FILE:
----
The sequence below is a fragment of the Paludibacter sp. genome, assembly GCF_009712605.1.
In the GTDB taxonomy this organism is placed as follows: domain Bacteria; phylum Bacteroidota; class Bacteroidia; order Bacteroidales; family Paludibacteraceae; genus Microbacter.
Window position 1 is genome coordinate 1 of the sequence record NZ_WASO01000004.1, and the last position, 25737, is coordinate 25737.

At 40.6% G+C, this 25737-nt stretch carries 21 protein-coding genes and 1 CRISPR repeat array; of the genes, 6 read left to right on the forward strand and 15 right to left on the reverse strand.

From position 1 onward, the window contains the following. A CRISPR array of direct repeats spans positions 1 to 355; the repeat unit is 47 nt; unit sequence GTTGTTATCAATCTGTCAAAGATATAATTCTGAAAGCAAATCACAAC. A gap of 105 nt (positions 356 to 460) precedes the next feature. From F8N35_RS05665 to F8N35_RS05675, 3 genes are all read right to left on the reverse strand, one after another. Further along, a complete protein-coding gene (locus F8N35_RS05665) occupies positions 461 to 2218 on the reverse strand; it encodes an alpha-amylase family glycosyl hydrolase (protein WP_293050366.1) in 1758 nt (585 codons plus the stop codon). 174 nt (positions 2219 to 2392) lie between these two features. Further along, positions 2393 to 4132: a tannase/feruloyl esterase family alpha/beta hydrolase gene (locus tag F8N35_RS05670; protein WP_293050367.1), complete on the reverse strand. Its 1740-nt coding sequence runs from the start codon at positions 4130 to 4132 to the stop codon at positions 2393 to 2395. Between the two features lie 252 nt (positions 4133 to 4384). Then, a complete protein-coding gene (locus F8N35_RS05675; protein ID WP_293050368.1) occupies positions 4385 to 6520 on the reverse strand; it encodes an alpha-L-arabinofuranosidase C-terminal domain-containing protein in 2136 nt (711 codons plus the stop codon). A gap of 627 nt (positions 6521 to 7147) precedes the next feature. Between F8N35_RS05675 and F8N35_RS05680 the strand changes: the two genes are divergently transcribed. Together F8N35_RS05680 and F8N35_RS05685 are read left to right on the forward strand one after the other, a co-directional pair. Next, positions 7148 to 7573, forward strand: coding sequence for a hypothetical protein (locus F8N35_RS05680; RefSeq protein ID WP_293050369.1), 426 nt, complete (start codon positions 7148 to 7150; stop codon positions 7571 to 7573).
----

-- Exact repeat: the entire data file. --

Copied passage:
The sequence below is a fragment of the Paludibacter sp. genome, assembly GCF_009712605.1.
In the GTDB taxonomy this organism is placed as follows: domain Bacteria; phylum Bacteroidota; class Bacteroidia; order Bacteroidales; family Paludibacteraceae; genus Microbacter.
Window position 1 is genome coordinate 1 of the sequence record NZ_WASO01000004.1, and the last position, 25737, is coordinate 25737.

At 40.6% G+C, this 25737-nt stretch carries 21 protein-coding genes and 1 CRISPR repeat array; of the genes, 6 read left to right on the forward strand and 15 right to left on the reverse strand.

From position 1 onward, the window contains the following. A CRISPR array of direct repeats spans positions 1 to 355; the repeat unit is 47 nt; unit sequence GTTGTTATCAATCTGTCAAAGATATAATTCTGAAAGCAAATCACAAC. A gap of 105 nt (positions 356 to 460) precedes the next feature. From F8N35_RS05665 to F8N35_RS05675, 3 genes are all read right to left on the reverse strand, one after another. Further along, a complete protein-coding gene (locus F8N35_RS05665) occupies positions 461 to 2218 on the reverse strand; it encodes an alpha-amylase family glycosyl hydrolase (protein WP_293050366.1) in 1758 nt (585 codons plus the stop codon). 174 nt (positions 2219 to 2392) lie between these two features. Further along, positions 2393 to 4132: a tannase/feruloyl esterase family alpha/beta hydrolase gene (locus tag F8N35_RS05670; protein WP_293050367.1), complete on the reverse strand. Its 1740-nt coding sequence runs from the start codon at positions 4130 to 4132 to the stop codon at positions 2393 to 2395. Between the two features lie 252 nt (positions 4133 to 4384). Then, a complete protein-coding gene (locus F8N35_RS05675; protein ID WP_293050368.1) occupies positions 4385 to 6520 on the reverse strand; it encodes an alpha-L-arabinofuranosidase C-terminal domain-containing protein in 2136 nt (711 codons plus the stop codon). A gap of 627 nt (positions 6521 to 7147) precedes the next feature. Between F8N35_RS05675 and F8N35_RS05680 the strand changes: the two genes are divergently transcribed. Together F8N35_RS05680 and F8N35_RS05685 are read left to right on the forward strand one after the other, a co-directional pair. Next, positions 7148 to 7573, forward strand: coding sequence for a hypothetical protein (locus F8N35_RS05680; RefSeq protein ID WP_293050369.1), 426 nt, complete (start codon positions 7148 to 7150; stop codon positions 7571 to 7573).